more than likely better it will be and appreciated.
Once your skin is complete you can save it as a .bmp or .pcx file which qME can use to import onto a model, or you can simply save it as a .bmp or .gif and put it on
the model with MeDLe with the simple script above. Remember that you can also use Steven Crowley's Modelgen, with a script above but it will have to rebuild the model
each time, so it is easier to just use the MeDLe script.
Editing a Skin in Paint Shop Pro
If you are simply editing an already completed skin, you will pretty much know what you are doing. Meaning that by the shape of it, you should be able to imagine how
much you can change it. Also, if you have modified a skin for a model that you wish others to download then just upload the skin with instructions on how to use it,
not the whole model because it wastes precious FTP space and bandwidth. Anything that is supposed to be only in the registered version should not be uploaded because
it is hurts companies. Or if you have a modified skin you wish to use on models in a project of your own, it is wise to add a installation batch file that uses Quakex
1.1 to extract the needed files out of the Registered .pak file/s and then uses a MedDLe script to skin the model.
Quakex 1.1's commands can be easily learned in its Text File and can be added to your Zip File. The rest, moving the files to proper directories, can also be handled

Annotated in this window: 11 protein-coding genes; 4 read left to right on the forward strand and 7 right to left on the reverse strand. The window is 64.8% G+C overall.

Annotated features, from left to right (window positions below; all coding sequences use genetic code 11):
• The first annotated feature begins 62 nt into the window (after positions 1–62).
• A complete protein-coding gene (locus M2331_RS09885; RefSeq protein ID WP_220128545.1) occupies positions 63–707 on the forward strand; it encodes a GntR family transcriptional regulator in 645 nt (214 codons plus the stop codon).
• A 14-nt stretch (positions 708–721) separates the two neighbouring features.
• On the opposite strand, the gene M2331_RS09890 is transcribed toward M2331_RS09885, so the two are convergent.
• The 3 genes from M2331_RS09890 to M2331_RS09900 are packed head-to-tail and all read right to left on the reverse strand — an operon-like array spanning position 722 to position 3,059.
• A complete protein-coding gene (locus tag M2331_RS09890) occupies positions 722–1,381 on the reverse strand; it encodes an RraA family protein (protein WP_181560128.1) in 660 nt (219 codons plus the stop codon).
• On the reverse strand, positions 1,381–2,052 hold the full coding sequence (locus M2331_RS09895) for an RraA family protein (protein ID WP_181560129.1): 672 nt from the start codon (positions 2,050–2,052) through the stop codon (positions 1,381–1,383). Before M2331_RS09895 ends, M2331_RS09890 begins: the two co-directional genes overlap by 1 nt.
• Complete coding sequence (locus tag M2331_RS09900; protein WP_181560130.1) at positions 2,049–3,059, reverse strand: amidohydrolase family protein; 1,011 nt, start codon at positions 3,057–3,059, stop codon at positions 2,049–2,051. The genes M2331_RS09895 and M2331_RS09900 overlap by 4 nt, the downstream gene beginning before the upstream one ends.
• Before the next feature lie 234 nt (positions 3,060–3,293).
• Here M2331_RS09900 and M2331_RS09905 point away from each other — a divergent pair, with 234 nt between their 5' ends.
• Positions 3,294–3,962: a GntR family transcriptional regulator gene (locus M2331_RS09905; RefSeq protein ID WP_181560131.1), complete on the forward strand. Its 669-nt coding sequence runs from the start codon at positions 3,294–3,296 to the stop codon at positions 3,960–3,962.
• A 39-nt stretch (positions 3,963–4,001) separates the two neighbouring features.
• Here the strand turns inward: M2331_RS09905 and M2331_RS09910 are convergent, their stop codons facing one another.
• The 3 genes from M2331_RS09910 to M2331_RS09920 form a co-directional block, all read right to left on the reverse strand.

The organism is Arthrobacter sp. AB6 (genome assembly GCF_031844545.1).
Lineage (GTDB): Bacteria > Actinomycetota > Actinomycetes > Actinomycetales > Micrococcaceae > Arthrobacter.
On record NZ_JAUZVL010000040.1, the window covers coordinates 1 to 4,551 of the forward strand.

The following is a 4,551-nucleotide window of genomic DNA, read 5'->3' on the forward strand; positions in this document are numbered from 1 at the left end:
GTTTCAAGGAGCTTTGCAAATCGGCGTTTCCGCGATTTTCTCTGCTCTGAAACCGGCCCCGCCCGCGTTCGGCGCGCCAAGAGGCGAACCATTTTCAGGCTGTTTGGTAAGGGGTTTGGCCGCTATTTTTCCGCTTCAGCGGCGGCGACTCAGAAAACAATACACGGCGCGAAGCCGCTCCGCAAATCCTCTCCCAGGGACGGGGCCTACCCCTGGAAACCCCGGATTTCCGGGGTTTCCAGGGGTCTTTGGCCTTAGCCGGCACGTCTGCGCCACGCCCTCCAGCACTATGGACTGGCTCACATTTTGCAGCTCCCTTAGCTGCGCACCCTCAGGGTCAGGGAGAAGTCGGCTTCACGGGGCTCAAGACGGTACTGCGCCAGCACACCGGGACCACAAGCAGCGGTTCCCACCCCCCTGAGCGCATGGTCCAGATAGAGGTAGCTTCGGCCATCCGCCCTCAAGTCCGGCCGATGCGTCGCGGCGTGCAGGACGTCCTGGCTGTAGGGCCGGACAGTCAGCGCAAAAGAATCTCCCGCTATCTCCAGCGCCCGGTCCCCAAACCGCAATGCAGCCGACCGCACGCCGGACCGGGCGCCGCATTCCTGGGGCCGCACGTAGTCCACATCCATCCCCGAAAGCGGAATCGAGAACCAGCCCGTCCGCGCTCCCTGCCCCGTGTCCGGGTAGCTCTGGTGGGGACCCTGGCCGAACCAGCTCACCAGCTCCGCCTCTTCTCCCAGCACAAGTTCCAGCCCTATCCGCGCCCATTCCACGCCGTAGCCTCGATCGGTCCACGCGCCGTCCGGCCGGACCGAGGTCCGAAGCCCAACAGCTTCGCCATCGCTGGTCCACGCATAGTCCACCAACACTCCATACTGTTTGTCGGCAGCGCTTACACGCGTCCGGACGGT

in the Batch File. You may want to put MedDLe in your zip file as well without all of its files. You only need to have the Mdl.cfg, Mdl.exe, Mdl.fnt, Mdl.map, and
Mdl.pal files to use MeDLe. Cwsdpmi.exe is only needed if you plan to use MedDLe in Real DOS, but it might be wise to include that too. If you have any questions about
Batch Files then send them to me with an explanation of what you're trying to do and I'll see what I can do. This may seem stupid, seeing that you could just simply
upload the models with the new skins already on them, but you're not supposed to upload anything in the registered version of Quake, and that would take up useful FTP
space, upload time for you, and download time for others.
Animating The Model
Once your base frame and skins are complete you can begin the animation of the model. Animation is perhaps the hardest part after creating the base frame. This is why
many films and games have seperate modellers and animators working. As always I seriously suggest looking at id's models to see how they did things such as frames such
as for walking, dying, etc.., which will also be referenced in the QuakeC. I believe that the limit on frames for use with MeDLe and Modelgen is 255, although I'm not
sure if this is the limit for the Quake Engine.
Flag Settings/Special Effects
Flags are what cause gibs, roatations, rockets, etc. Special effects can also be implemented on models such as with fireballs and blood trails from projectiles that to
liven them up. Simply turn on the flags in QME's Model Property Editor, or use scripts with MeDLe or Modelgen to set the model flags. See the above section on
compiling for more info on this.
Below is a complete list of the flags:
Flag Number Flag Name Description
1 ROCKET Long Smoke Trail
2 GRENADE Short Smoke Trail
4 GIB Long Gib Trail
8 ROTATE Rotate
16 TRACER Yellow and Brown Trail
32 ZOMBGIB Short Gib Trail